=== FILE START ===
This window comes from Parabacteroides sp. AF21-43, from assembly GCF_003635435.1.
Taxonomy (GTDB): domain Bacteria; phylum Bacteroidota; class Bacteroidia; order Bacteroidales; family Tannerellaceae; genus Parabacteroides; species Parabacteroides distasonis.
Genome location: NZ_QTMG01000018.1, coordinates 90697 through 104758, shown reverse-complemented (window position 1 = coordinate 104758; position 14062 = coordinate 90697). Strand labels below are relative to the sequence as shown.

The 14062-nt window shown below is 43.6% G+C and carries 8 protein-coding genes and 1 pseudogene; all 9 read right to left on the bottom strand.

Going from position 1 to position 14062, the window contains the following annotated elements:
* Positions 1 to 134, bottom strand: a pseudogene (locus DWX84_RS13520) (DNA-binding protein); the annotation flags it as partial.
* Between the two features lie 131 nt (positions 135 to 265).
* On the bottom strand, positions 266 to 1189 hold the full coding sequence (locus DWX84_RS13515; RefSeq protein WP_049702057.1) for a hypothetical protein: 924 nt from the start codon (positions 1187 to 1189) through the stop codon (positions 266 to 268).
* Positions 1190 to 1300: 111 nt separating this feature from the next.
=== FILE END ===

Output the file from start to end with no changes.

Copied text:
This window comes from Parabacteroides sp. AF21-43, from assembly GCF_003635435.1.
Taxonomy (GTDB): domain Bacteria; phylum Bacteroidota; class Bacteroidia; order Bacteroidales; family Tannerellaceae; genus Parabacteroides; species Parabacteroides distasonis.
Genome location: NZ_QTMG01000018.1, coordinates 90697 through 104758, shown reverse-complemented (window position 1 = coordinate 104758; position 14062 = coordinate 90697). Strand labels below are relative to the sequence as shown.

The 14062-nt window shown below is 43.6% G+C and carries 8 protein-coding genes and 1 pseudogene; all 9 read right to left on the bottom strand.

Going from position 1 to position 14062, the window contains the following annotated elements:
* Positions 1 to 134, bottom strand: a pseudogene (locus DWX84_RS13520) (DNA-binding protein); the annotation flags it as partial.
* Between the two features lie 131 nt (positions 135 to 265).
* On the bottom strand, positions 266 to 1189 hold the full coding sequence (locus DWX84_RS13515; RefSeq protein WP_049702057.1) for a hypothetical protein: 924 nt from the start codon (positions 1187 to 1189) through the stop codon (positions 266 to 268).
* Positions 1190 to 1300: 111 nt separating this feature from the next.